Do you want to be daring in a holy way, so that God may act through you? Have recourse to Mary, and she will accompany you along the path of humility, so that, when faced by what to the human mind is impossible, you may be able to answer with a fiat! — be it done!, which unites the earth to Heaven. – St Josemaria Escriva
(Gospel Text: JN 8:1-11)
Jesus went to the Mount of Olives.
But early in the morning he arrived again in the temple area,
and all the people started coming to him,
and he sat down and taught them.
Then the scribes and the Pharisees brought a woman
who had been caught in adultery
and made her stand in the middle.
They said to him,
“Teacher, this woman was caught
in the very act of committing adultery.
Now in the law, Moses commanded us to stone such women.
So what do you say?”
They said this to test him,
so that they could have some charge to bring against him.
Jesus bent down and began to write on the ground with his finger.
But when they continued asking him,
he straightened up and said to them,
“Let the one among you who is without sin
be the first to throw a stone at her.”
Again he bent down and wrote on the ground.
And in response, they went away one by one,
beginning with the elders.
So he was left alone with the woman before him.
Then Jesus straightened up and said to her,
“Woman, where are they?
Has no one condemned you?”
She replied, “No one, sir.”
Then Jesus said, “Neither do I condemn you.
Go, and from now on do not sin any more.”
I’ve always found Jesus’ line in today’s gospel very powerful. He says “let the one among you who is without sin be the first to throw a stone at her.” It is so easy for us to condemn others or point out other people’s sins. When we do so, we tend to think of ourselves as sinless. It’s like saying, “Look at what he/she did, I could never do anything that bad or sinful!” We almost forget that we are sinners as well. The really awesome idea here is that God forgives all of us and all of our sins, no matter how small or how big if we ask him through the Sacrament of Reconciliation.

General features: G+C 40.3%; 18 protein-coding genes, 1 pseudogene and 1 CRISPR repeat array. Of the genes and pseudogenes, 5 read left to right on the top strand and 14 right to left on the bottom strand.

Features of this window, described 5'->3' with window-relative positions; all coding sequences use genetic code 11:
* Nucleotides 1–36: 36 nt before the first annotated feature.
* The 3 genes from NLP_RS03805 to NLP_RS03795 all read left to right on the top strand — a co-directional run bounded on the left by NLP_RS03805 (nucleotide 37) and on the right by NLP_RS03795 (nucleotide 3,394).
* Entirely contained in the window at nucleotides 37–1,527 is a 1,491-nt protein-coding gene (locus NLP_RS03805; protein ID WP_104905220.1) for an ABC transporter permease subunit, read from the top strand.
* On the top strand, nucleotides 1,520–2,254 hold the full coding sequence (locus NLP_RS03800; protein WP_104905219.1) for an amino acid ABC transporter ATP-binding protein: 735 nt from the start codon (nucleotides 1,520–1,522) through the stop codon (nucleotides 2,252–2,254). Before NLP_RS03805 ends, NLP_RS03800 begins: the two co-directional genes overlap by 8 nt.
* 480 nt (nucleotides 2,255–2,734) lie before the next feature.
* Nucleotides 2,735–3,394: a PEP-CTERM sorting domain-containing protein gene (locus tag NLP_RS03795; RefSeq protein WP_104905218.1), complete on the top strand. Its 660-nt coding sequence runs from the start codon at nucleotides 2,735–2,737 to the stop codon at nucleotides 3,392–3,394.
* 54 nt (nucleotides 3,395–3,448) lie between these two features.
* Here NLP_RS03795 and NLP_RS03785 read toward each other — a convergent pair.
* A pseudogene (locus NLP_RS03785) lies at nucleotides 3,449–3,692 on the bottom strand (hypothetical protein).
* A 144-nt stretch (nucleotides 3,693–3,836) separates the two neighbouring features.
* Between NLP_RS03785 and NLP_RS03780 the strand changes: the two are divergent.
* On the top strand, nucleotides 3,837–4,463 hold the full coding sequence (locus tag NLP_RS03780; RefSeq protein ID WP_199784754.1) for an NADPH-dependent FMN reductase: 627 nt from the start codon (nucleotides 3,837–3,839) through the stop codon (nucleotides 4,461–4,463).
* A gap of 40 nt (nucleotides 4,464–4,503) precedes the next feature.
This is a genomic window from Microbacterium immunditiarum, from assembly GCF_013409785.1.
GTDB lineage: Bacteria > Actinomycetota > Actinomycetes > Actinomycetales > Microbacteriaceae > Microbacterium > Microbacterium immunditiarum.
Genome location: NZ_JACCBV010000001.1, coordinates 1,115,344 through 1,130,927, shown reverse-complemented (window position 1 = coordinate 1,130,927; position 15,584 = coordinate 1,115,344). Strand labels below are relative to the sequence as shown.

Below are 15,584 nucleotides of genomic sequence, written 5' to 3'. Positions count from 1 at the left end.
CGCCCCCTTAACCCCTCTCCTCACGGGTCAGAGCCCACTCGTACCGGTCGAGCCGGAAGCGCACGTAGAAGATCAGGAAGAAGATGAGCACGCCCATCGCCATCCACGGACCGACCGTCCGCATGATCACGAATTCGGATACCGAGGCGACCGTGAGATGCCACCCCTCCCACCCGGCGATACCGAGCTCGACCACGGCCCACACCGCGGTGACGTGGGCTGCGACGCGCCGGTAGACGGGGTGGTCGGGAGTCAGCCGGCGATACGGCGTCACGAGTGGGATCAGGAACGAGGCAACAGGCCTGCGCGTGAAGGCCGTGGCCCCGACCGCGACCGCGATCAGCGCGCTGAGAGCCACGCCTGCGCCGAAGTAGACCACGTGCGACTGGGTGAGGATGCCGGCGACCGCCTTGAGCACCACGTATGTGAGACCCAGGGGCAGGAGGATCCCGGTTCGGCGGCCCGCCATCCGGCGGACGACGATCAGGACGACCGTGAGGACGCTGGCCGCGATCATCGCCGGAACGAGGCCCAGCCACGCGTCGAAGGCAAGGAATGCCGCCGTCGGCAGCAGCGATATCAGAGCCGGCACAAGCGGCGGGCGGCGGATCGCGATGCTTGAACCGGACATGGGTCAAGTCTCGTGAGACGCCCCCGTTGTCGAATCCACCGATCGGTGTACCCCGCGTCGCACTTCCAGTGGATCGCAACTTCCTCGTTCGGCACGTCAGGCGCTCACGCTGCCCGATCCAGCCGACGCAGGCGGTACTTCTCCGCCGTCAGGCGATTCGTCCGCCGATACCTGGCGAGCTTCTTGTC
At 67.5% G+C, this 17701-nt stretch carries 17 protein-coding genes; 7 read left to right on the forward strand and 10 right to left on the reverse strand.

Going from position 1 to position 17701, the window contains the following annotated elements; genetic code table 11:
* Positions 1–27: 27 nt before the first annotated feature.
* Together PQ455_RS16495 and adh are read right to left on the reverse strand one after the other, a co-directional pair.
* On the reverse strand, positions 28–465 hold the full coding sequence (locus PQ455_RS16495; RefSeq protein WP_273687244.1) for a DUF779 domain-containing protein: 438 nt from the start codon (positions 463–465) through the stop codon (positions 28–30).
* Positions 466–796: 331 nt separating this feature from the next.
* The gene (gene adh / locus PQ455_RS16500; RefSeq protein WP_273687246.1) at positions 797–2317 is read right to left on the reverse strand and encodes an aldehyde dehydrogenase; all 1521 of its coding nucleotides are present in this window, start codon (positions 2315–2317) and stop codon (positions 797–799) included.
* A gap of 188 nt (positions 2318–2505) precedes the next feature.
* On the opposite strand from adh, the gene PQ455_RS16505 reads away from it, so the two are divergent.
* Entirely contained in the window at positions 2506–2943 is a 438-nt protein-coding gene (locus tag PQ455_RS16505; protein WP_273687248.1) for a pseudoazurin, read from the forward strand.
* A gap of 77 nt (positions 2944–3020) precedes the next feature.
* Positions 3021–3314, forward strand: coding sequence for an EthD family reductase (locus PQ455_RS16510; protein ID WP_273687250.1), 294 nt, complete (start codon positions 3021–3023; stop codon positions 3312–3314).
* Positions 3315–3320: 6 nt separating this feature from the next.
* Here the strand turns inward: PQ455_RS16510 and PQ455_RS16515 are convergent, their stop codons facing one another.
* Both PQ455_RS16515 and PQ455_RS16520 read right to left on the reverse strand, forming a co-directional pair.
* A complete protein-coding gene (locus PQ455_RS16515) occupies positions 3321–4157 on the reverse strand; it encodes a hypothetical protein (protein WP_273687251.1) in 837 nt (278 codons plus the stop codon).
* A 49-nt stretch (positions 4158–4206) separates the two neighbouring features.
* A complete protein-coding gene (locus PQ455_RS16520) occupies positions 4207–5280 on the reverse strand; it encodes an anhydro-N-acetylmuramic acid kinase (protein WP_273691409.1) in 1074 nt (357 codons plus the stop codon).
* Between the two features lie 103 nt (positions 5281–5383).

What holds you back from receiving His mercy and grace through the Sacrament?
My dear friends, we are getting ready to enter into the most important week of the year. Yes, Holy Week is ready to begin. Let us remember the importance of the Sacrament of Confession.
Every time we go to confession we encounter the merciful and kind Jesus. The repentance of our sins and the forgiveness that we receive allows us to experience true peace.
However, as I have said before, do not be surprised and do not be discouraged by the fact that the spiritual life is and always will be a continual battle. Embrace your own inner poverty. Here is where true humility lies. It is by recognizing our own sinfulness and our own inner poverty that we are able to allow Jesus into our lives.
This is exactly what happens to the adulterous woman. She did not argue with Jesus. She did not say that she had not sinned. She did not justify her sin.
Today, so many people deny the existence of sin. The only way that we can experience the presence of Jesus in our lives is by recognizing who we really are: sinful creatures in need of redemption. "Neither do I condemn you. Go, and from now on do not sin any more."
This Sunday's beautiful gospel narrative from John's gospel reminds us that Lent is about personal conversion and change. Through the Sacrament of Confession we can conquer or sins and our evil inclinations. We can all change. We can all experience deep spiritual progress. Change and progress are always possible.
The encounter between Jesus and the adulterous woman reminds us that every saint has a past, and every sinner has a future.